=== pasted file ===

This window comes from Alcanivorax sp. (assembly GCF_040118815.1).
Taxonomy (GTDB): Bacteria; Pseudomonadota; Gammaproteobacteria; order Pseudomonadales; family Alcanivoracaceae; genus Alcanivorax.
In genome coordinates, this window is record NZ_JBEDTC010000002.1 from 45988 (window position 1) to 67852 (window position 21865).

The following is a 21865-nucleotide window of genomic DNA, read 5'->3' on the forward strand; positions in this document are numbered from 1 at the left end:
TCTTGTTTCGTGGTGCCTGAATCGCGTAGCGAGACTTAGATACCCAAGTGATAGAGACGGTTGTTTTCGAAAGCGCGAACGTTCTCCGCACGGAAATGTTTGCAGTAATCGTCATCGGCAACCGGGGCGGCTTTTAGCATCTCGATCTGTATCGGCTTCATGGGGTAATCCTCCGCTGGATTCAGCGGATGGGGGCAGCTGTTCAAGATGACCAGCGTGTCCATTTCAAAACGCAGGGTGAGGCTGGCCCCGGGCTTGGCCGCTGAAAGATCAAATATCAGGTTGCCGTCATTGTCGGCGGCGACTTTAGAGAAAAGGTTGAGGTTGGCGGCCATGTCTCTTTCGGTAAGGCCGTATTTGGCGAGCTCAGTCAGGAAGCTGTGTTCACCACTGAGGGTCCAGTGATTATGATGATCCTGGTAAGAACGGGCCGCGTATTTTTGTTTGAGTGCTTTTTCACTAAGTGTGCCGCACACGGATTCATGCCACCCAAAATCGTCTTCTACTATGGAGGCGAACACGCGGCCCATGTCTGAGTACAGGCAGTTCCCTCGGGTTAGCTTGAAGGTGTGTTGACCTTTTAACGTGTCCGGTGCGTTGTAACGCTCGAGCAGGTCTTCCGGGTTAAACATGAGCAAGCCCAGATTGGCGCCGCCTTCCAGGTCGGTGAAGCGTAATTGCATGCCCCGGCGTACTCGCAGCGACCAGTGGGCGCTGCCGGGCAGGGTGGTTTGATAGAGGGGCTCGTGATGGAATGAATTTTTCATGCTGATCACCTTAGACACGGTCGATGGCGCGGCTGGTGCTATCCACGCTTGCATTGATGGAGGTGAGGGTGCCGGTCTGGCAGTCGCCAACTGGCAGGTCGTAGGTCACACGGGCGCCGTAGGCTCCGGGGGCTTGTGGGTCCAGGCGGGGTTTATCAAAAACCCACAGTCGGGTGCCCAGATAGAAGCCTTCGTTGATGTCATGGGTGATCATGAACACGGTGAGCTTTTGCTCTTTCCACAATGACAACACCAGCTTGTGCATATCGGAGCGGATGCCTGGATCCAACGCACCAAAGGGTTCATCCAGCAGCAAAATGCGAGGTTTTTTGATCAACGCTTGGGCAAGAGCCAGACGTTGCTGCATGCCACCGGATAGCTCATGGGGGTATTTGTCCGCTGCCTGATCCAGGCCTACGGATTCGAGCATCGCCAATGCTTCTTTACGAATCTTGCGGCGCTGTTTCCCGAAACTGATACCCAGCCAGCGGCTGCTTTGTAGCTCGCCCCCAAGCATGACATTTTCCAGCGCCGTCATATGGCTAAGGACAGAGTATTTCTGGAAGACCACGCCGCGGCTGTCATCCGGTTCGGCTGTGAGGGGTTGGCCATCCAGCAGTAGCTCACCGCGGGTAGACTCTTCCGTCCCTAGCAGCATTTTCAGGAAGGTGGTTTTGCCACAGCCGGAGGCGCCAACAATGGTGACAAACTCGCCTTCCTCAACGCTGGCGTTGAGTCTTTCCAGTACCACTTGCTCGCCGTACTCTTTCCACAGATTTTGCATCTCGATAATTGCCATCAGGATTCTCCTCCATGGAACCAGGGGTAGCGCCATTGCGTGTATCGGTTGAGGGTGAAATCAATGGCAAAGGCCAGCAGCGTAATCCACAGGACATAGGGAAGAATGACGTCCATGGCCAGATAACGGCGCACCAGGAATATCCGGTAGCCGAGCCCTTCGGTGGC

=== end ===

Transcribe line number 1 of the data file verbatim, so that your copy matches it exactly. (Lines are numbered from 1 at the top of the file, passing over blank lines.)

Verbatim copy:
This window comes from Alcanivorax sp. (assembly GCF_040118815.1).